According to a statement issued last year by the district attorney's office, Mayorga hindered detectives by declining to share the identity of the man who she says assaulted her (Mayorga claims she told detectives the culprit was a famous soccer player) and not telling detectives where the incident took place. This assertion is important when trying to make sense of the controversy’s timeline. If the police didn’t know who allegedly assaulted Mayorga or where the incident occurred, then they couldn’t conduct a credible investigation.
Specifically, detectives weren’t on notice to interview Ronaldo, fellow penthouse guests or other nightclub patrons who might have observed Ronaldo while he was around Mayorga. Likewise, they couldn’t pursue a DNA sample from Ronaldo, which would have been more obtainable while he remained in the United States. And, without a known crime scene, detectives neither impounded forensic evidence nor seized surveillance video and electronic data.
Although those investigative steps could be taken at later dates, evidence and witness recollections tend to deteriorate over time. Evidence and witnesses also often become less available as the months and years pass. It usually becomes harder to charge a person with a crime as more time elapses between an incident and an investigation. The district attorney’s office also stressed that Mayorga halted contact with the office after she and Ronaldo reached an out-of-court settlement in August 2010. She resumed contact only eight years later. After reopening the investigation in 2018, law enforcement determined it could not establish with sufficient certainty that a crime occurred.
It’s possible that certain aspects of both Mayorga’s retelling of facts and law enforcement’s retelling of facts are true. It’s also possible that certain aspects are inaccurate or unprovable. What is certain is that we’ll likely never know for sure.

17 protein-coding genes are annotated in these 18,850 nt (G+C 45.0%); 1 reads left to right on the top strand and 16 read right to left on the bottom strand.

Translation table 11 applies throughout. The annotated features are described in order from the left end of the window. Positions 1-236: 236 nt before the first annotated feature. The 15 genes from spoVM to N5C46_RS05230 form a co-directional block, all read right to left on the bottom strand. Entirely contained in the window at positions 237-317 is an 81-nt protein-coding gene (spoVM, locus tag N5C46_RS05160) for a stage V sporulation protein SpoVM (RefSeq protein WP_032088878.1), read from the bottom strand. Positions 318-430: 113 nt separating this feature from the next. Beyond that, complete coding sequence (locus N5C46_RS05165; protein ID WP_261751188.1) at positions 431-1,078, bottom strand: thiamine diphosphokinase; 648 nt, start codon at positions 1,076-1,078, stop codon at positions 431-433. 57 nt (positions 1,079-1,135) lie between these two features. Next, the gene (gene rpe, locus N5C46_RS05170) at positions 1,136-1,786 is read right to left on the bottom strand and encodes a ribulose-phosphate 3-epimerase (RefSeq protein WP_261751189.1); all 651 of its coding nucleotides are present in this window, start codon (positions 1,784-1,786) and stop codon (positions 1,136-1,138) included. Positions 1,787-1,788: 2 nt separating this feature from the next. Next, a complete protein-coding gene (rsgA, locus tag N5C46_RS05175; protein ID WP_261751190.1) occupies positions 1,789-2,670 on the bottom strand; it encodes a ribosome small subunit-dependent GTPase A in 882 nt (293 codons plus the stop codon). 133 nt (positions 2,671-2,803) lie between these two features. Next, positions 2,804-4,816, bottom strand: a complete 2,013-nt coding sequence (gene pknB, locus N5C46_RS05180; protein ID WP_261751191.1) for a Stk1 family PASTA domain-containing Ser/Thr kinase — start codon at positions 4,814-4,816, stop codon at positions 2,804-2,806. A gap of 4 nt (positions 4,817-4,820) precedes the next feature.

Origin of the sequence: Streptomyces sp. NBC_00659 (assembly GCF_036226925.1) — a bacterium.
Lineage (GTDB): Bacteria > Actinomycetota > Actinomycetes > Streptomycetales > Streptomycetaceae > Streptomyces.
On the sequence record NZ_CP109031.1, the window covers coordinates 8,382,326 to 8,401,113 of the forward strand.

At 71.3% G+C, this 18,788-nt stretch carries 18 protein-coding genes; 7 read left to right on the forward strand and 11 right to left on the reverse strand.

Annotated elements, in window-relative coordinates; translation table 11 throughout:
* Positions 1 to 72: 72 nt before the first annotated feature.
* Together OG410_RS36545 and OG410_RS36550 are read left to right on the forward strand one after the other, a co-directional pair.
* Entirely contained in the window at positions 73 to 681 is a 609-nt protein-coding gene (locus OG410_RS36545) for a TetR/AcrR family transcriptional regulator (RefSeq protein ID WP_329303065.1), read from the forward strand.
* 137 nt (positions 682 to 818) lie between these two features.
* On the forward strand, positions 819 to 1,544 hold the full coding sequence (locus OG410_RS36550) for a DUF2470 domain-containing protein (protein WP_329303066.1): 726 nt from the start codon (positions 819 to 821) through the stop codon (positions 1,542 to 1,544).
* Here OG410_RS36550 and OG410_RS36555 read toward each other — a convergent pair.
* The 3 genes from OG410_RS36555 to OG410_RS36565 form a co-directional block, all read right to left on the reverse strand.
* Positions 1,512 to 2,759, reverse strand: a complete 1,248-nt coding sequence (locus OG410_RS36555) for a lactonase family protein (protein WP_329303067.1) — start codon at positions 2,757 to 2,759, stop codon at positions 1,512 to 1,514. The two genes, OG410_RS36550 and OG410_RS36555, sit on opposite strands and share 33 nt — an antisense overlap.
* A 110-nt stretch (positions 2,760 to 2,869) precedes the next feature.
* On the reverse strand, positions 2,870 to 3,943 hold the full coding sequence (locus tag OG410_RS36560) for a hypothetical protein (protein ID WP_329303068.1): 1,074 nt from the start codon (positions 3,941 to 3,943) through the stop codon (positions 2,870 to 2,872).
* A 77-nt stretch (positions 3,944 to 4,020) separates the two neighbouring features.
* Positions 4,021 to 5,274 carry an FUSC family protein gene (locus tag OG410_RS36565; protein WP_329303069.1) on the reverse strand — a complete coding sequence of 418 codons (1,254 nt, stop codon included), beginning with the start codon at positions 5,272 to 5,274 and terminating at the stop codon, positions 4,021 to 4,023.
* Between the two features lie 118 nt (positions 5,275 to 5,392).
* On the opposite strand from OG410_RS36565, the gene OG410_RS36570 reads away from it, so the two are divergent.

Ronaldo was difficult to pursue in a U.S. court while out of the country
Although a person who is outside of the United States can be criminally charged or civilly sued in the United States, the ability to effectively litigate against that person is inhibited by jurisdictional boundaries. This factor has advantaged Ronaldo and disadvantaged Mayorga.
A native of Funchal, Portugal, Ronaldo is not a U.S. citizen. He also resides in Turin, Italy. U.S. judges, prosecutors and attorneys generally cannot exercise their authorities on foreign nationals while they are outside of U.S. borders.
To pursue a case against a person in another country, U.S. courts need the cooperation and acquiescence of courts and government officials in that other country. This is true when U.S. law enforcement and the U.S. State Department attempt to extradite someone. It is also true when local police try to execute a search warrant on a person while they are abroad.
Ronaldo was never charged with a crime, but had he been charged, U.S. authorities would have faced significant challenges in trying to extradite him. Extradition is often a complex and lengthy process that typically centers on two main factors: (1) whether the U.S. extradition treaty with the country in question contemplates the type of criminal charge faced by the defendant and (2) whether judges and government officials in that other country would approve extradition. Defendants often attempt to stop extradition by claiming that the charges are politically motivated. Ronaldo could have asserted that Las Vegas prosecutors hoped to make a “career case” out of prosecuting a person of his global celebrity.